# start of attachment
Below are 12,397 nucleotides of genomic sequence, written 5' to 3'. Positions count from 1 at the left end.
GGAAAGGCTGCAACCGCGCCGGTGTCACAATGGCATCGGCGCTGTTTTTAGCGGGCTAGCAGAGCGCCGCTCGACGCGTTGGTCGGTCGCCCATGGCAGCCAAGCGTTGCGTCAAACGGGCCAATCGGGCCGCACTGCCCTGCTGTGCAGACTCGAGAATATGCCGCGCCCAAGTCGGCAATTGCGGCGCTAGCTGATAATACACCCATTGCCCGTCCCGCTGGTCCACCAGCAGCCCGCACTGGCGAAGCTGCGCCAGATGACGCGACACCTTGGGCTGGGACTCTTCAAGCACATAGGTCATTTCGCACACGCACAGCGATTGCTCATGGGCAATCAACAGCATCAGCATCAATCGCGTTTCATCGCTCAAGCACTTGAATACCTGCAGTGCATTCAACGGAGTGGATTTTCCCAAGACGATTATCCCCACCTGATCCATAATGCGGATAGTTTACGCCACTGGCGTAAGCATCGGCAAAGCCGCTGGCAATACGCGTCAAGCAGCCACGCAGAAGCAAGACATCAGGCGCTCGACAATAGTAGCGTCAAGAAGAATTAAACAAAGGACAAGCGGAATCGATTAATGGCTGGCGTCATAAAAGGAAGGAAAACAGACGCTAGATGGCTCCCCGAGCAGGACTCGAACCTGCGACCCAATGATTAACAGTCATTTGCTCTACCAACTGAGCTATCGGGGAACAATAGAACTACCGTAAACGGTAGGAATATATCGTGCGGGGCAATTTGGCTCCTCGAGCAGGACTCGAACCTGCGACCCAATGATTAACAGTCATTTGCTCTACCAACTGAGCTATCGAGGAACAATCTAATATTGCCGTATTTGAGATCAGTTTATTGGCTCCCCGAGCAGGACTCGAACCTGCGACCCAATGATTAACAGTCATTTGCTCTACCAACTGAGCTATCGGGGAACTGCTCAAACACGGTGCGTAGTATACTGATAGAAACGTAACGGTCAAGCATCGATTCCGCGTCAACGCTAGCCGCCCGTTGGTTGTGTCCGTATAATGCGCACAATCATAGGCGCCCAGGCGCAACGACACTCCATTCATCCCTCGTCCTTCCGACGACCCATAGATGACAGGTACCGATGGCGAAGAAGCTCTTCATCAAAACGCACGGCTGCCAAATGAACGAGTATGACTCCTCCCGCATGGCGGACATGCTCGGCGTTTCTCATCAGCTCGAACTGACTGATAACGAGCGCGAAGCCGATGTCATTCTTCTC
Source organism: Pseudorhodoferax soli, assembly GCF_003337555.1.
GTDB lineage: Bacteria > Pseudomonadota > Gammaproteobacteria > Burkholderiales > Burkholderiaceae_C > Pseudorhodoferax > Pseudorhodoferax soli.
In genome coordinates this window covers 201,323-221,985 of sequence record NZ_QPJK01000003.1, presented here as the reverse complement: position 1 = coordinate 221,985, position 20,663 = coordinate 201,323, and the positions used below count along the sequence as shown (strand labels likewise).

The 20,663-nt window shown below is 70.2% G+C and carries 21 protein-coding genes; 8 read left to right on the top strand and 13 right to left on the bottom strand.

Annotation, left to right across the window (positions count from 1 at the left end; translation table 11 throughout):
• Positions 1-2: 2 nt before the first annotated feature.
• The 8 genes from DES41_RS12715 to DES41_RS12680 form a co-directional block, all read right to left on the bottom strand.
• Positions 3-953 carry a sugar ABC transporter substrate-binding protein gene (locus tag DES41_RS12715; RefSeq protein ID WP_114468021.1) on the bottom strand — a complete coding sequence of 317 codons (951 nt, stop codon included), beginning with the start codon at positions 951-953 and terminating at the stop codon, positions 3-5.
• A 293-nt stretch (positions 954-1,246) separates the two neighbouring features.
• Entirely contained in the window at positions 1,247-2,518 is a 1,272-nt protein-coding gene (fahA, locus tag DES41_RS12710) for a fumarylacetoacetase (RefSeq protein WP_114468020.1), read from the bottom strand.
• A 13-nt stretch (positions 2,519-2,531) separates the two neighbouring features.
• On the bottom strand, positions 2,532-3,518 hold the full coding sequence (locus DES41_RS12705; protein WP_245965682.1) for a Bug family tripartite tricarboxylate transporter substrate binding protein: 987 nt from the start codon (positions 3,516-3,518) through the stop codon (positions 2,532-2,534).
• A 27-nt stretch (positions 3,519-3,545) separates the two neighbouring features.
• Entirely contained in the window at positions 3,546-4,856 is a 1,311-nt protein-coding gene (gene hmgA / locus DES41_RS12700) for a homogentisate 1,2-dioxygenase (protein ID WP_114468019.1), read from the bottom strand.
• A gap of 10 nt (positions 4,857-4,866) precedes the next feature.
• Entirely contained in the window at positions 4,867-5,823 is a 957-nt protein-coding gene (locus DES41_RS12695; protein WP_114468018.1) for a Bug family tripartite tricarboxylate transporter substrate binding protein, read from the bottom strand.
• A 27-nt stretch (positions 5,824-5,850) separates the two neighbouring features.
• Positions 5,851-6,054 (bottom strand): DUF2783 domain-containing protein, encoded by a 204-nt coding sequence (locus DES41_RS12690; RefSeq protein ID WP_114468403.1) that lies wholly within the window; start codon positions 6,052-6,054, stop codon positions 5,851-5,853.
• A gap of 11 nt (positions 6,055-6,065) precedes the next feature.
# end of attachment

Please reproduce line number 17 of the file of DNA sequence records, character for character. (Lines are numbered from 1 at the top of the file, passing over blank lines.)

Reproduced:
• A gap of 10 nt (positions 4,857-4,866) precedes the next feature.